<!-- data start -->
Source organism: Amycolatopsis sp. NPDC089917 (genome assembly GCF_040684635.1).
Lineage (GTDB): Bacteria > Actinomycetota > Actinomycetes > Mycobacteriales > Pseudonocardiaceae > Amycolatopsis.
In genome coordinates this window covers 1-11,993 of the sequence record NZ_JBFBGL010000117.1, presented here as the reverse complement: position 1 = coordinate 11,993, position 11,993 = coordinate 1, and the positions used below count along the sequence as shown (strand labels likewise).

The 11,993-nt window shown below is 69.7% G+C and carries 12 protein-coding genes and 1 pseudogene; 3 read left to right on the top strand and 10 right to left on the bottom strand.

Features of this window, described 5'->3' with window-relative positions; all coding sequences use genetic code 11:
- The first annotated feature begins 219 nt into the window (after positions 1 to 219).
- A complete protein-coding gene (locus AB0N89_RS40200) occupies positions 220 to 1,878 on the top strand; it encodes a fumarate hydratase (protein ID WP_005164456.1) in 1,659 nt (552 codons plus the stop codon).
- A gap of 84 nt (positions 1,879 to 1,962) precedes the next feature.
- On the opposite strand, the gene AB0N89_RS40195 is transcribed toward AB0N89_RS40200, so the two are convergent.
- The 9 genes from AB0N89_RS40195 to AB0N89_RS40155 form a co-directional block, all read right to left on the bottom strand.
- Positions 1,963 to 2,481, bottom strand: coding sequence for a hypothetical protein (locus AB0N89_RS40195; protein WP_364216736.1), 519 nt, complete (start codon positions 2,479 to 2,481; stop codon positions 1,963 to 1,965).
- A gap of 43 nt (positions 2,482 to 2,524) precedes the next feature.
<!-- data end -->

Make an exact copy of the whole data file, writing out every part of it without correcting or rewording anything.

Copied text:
Source organism: Amycolatopsis sp. NPDC089917 (genome assembly GCF_040684635.1).
Lineage (GTDB): Bacteria > Actinomycetota > Actinomycetes > Mycobacteriales > Pseudonocardiaceae > Amycolatopsis.
In genome coordinates this window covers 1-11,993 of the sequence record NZ_JBFBGL010000117.1, presented here as the reverse complement: position 1 = coordinate 11,993, position 11,993 = coordinate 1, and the positions used below count along the sequence as shown (strand labels likewise).

The 11,993-nt window shown below is 69.7% G+C and carries 12 protein-coding genes and 1 pseudogene; 3 read left to right on the top strand and 10 right to left on the bottom strand.

Features of this window, described 5'->3' with window-relative positions; all coding sequences use genetic code 11:
- The first annotated feature begins 219 nt into the window (after positions 1 to 219).
- A complete protein-coding gene (locus AB0N89_RS40200) occupies positions 220 to 1,878 on the top strand; it encodes a fumarate hydratase (protein ID WP_005164456.1) in 1,659 nt (552 codons plus the stop codon).
- A gap of 84 nt (positions 1,879 to 1,962) precedes the next feature.
- On the opposite strand, the gene AB0N89_RS40195 is transcribed toward AB0N89_RS40200, so the two are convergent.
- The 9 genes from AB0N89_RS40195 to AB0N89_RS40155 form a co-directional block, all read right to left on the bottom strand.
- Positions 1,963 to 2,481, bottom strand: coding sequence for a hypothetical protein (locus AB0N89_RS40195; protein WP_364216736.1), 519 nt, complete (start codon positions 2,479 to 2,481; stop codon positions 1,963 to 1,965).
- A gap of 43 nt (positions 2,482 to 2,524) precedes the next feature.